The Knepp Wildland Project

The Knepp Wildland Project, is a re-wilding masterpiece located on a site of previously agricultural low Weald land near Horsham in Sussex, is a leading light in the conservation movement, an experiment that has already produced astonishing wildlife successes in relatively few growing seasons. Initial rewilding at Knepp began in 2000 and the site has evolved over the intervening years. The Knepp Wilding Kitchen & Farm Shop are both set to open later this summer. This development, water neutral and entirely powered by renewables, promises to become both a hub for food-loving visitors and an attractive hotbed of wildlife colonisation alike. We’re delighted that a Team from Graduate Landscapes is responsible for the restoration build of The Knepp Wilding Kitchen Courtyard, designed by Tom Stuart-Smith and under the guidance of Knepp Head Gardener Charlie Harpur. We’re excited about recent progress. Last week during a site visit, we observed sightings of both the beautifully iridescent Purple Emperor butterfly ( once in decline and now thriving in what is now the UK’s largest colony ) and Charlie Harpur himself, each of them appearing to be very much in their natural habitats.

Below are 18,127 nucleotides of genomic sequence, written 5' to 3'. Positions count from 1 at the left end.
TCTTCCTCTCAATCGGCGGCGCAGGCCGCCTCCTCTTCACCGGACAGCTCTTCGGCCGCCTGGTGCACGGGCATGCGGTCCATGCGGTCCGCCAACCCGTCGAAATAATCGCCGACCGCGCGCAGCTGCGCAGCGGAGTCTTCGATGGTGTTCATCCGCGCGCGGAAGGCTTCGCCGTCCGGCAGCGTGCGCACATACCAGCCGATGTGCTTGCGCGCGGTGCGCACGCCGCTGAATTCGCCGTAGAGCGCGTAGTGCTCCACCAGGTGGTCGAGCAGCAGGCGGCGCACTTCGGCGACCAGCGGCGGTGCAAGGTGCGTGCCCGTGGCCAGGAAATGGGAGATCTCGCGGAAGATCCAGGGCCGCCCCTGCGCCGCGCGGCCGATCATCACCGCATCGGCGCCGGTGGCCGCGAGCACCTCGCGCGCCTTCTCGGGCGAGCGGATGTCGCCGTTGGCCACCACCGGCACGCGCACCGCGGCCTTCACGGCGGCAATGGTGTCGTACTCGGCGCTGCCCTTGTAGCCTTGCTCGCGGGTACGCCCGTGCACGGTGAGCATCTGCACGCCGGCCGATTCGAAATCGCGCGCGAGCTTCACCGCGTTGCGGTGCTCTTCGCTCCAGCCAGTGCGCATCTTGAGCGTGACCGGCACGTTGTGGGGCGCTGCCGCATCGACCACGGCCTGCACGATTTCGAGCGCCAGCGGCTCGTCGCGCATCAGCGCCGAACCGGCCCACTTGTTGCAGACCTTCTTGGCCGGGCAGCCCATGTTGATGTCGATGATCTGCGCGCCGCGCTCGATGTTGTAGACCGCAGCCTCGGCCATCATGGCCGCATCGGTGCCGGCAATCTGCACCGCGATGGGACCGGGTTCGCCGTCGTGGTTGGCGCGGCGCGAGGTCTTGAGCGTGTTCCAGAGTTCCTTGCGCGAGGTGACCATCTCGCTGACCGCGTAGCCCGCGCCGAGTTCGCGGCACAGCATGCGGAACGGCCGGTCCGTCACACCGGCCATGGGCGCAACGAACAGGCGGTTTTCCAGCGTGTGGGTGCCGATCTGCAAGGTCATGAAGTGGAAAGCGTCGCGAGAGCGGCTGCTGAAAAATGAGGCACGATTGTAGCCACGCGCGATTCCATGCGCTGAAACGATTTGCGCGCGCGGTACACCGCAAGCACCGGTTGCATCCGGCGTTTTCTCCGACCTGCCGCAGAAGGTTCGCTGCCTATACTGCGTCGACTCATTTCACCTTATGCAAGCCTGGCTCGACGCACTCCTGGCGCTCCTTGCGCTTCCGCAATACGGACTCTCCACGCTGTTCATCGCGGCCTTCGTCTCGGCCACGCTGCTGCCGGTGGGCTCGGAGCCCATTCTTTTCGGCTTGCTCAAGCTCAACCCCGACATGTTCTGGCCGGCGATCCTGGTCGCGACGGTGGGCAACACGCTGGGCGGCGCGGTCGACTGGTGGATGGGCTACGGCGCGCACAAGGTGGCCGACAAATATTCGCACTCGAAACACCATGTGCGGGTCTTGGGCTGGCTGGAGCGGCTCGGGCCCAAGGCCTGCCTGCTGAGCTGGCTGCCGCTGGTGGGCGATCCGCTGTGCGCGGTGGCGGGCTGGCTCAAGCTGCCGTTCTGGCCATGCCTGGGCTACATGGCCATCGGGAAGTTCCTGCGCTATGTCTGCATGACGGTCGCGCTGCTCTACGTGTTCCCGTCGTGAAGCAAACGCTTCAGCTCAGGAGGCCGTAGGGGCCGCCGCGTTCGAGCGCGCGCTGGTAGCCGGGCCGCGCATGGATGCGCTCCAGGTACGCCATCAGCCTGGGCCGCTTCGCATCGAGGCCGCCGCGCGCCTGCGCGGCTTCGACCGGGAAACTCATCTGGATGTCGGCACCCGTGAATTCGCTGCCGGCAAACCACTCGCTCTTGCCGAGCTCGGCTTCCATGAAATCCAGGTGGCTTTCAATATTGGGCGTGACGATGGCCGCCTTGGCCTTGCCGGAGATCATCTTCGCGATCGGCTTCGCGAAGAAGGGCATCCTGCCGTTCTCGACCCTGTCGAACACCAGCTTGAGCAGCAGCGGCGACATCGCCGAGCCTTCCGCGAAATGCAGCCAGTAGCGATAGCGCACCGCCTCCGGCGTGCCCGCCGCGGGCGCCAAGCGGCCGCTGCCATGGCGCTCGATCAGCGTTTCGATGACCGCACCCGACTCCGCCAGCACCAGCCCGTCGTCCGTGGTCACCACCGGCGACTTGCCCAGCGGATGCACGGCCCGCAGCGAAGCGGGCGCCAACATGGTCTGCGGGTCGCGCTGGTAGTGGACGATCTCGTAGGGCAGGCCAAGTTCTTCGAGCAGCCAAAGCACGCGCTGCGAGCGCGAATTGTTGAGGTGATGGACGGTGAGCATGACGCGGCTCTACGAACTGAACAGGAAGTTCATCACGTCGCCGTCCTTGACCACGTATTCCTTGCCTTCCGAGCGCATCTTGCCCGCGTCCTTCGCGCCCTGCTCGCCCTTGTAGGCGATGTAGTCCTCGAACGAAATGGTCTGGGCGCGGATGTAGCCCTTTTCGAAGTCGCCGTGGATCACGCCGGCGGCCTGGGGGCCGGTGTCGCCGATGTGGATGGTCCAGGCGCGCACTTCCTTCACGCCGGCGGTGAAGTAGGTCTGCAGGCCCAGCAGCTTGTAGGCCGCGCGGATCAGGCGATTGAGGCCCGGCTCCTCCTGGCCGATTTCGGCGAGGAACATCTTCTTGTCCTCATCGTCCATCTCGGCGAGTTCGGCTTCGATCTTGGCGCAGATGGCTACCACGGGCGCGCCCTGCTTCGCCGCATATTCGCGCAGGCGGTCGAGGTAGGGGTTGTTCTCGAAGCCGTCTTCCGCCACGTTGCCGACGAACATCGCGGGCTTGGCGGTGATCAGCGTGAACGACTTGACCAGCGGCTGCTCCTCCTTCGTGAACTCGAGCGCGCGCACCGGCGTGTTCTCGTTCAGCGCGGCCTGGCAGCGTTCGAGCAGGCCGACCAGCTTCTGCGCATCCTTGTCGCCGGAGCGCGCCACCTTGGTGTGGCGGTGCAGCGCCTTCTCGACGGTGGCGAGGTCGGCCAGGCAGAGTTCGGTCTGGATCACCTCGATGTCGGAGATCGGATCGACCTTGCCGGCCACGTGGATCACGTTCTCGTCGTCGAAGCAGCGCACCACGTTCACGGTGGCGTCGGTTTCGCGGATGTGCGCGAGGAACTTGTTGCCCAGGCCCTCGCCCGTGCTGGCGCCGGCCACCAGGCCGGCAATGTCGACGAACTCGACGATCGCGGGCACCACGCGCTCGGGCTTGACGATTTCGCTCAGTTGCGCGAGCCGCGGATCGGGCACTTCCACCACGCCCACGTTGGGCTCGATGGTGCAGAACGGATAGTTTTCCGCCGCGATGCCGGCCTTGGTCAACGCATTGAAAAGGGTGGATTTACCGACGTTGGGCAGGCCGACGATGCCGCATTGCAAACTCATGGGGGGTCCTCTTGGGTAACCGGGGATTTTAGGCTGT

The wilded courtyard is ‘emerging’, taking shape and form in front of the 18th Century Sussex barn, a beautiful structure and currently very much in its chrysalis phase, transforming from agricultural relic into vibrant and much-awaited restaurant. The sympathetically restored heritage barn looks out over reclaimed brickwork pathways, a central water feature and is surrounded by newly positioned gabions which wend their way over the weald to provide a boundary for this reimagined space. The gabions, wire mesh cages, are chock full of repurposed concrete reclaimed from the Knepp Estate and incorporate welcome nesting materials such as fallen timber for small insect life. All number of considerations are being taken to encourage wildlife to repopulate this space. Swallow and bat boxes have been added in to the barn eaves. Stork nest platforms affixed to the gate posts and, for the house martins, courtyard mud pools to bathe in. The Purple Emperor butterfly has a decadent and flavoursome taste in food. The can be seen at Knepp, diving for animal droppings and gathering minerals from the path surfaces. Though we were fortunate enough to witness one of these supremely pretty butterflies flutter past and briefly land on one of the nearby teasels in the scrub alongside the build, we weren’t quite quick enough, on this occasion at least, to capture this display on camera. Charlie Harpur, arriving by bike and moving at a slightly slower pace relative to size than the butterfly (!) we were able to photograph. Charlie was snapped in the wild and from a safe distance whilst discussing build progress with Petko, our Site Manager. For actual Knepp nature footage, there’s a whole YouTube channel of video clips, wildlife survey updates and sightings to entertain, enlighten and educate over on the cheekily named ‘Kneppflix’. There are clips of not only the Purple Emperor in action but also other examples of reintroduced species such as beaver, European bison, white stork, English Longhorn cattle and Tamworth pigs.